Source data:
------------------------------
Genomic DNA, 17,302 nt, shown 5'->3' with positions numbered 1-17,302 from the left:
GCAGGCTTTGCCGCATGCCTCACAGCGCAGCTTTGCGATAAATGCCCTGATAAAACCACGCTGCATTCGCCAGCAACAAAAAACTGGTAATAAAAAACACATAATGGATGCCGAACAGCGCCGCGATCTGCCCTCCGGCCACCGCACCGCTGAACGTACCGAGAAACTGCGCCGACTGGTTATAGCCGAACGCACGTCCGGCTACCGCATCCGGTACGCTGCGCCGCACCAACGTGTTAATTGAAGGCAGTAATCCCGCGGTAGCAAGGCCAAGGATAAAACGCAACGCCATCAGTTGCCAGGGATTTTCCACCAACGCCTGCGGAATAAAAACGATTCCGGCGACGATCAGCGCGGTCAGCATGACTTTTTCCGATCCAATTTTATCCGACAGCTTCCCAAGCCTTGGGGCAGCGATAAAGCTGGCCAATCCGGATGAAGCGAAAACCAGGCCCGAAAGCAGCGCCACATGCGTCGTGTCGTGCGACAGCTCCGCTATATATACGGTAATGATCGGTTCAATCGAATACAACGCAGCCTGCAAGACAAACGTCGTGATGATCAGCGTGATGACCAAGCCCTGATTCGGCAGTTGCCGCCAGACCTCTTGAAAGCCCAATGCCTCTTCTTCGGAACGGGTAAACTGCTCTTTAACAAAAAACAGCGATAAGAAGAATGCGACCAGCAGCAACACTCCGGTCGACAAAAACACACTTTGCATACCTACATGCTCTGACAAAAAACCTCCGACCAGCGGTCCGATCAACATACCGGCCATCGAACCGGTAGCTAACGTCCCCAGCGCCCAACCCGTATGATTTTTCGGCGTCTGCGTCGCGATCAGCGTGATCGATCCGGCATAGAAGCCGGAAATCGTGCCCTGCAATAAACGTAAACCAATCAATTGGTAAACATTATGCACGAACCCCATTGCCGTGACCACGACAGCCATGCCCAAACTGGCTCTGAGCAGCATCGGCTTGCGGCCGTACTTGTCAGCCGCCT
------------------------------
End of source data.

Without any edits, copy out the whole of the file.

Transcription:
Genomic DNA, 17,302 nt, shown 5'->3' with positions numbered 1-17,302 from the left:
GCAGGCTTTGCCGCATGCCTCACAGCGCAGCTTTGCGATAAATGCCCTGATAAAACCACGCTGCATTCGCCAGCAACAAAAAACTGGTAATAAAAAACACATAATGGATGCCGAACAGCGCCGCGATCTGCCCTCCGGCCACCGCACCGCTGAACGTACCGAGAAACTGCGCCGACTGGTTATAGCCGAACGCACGTCCGGCTACCGCATCCGGTACGCTGCGCCGCACCAACGTGTTAATTGAAGGCAGTAATCCCGCGGTAGCAAGGCCAAGGATAAAACGCAACGCCATCAGTTGCCAGGGATTTTCCACCAACGCCTGCGGAATAAAAACGATTCCGGCGACGATCAGCGCGGTCAGCATGACTTTTTCCGATCCAATTTTATCCGACAGCTTCCCAAGCCTTGGGGCAGCGATAAAGCTGGCCAATCCGGATGAAGCGAAAACCAGGCCCGAAAGCAGCGCCACATGCGTCGTGTCGTGCGACAGCTCCGCTATATATACGGTAATGATCGGTTCAATCGAATACAACGCAGCCTGCAAGACAAACGTCGTGATGATCAGCGTGATGACCAAGCCCTGATTCGGCAGTTGCCGCCAGACCTCTTGAAAGCCCAATGCCTCTTCTTCGGAACGGGTAAACTGCTCTTTAACAAAAAACAGCGATAAGAAGAATGCGACCAGCAGCAACACTCCGGTCGACAAAAACACACTTTGCATACCTACATGCTCTGACAAAAAACCTCCGACCAGCGGTCCGATCAACATACCGGCCATCGAACCGGTAGCTAACGTCCCCAGCGCCCAACCCGTATGATTTTTCGGCGTCTGCGTCGCGATCAGCGTGATCGATCCGGCATAGAAGCCGGAAATCGTGCCCTGCAATAAACGTAAACCAATCAATTGGTAAACATTATGCACGAACCCCATTGCCGTGACCACGACAGCCATGCCCAAACTGGCTCTGAGCAGCATCGGCTTGCGGCCGTACTTGTCAGCCGCCT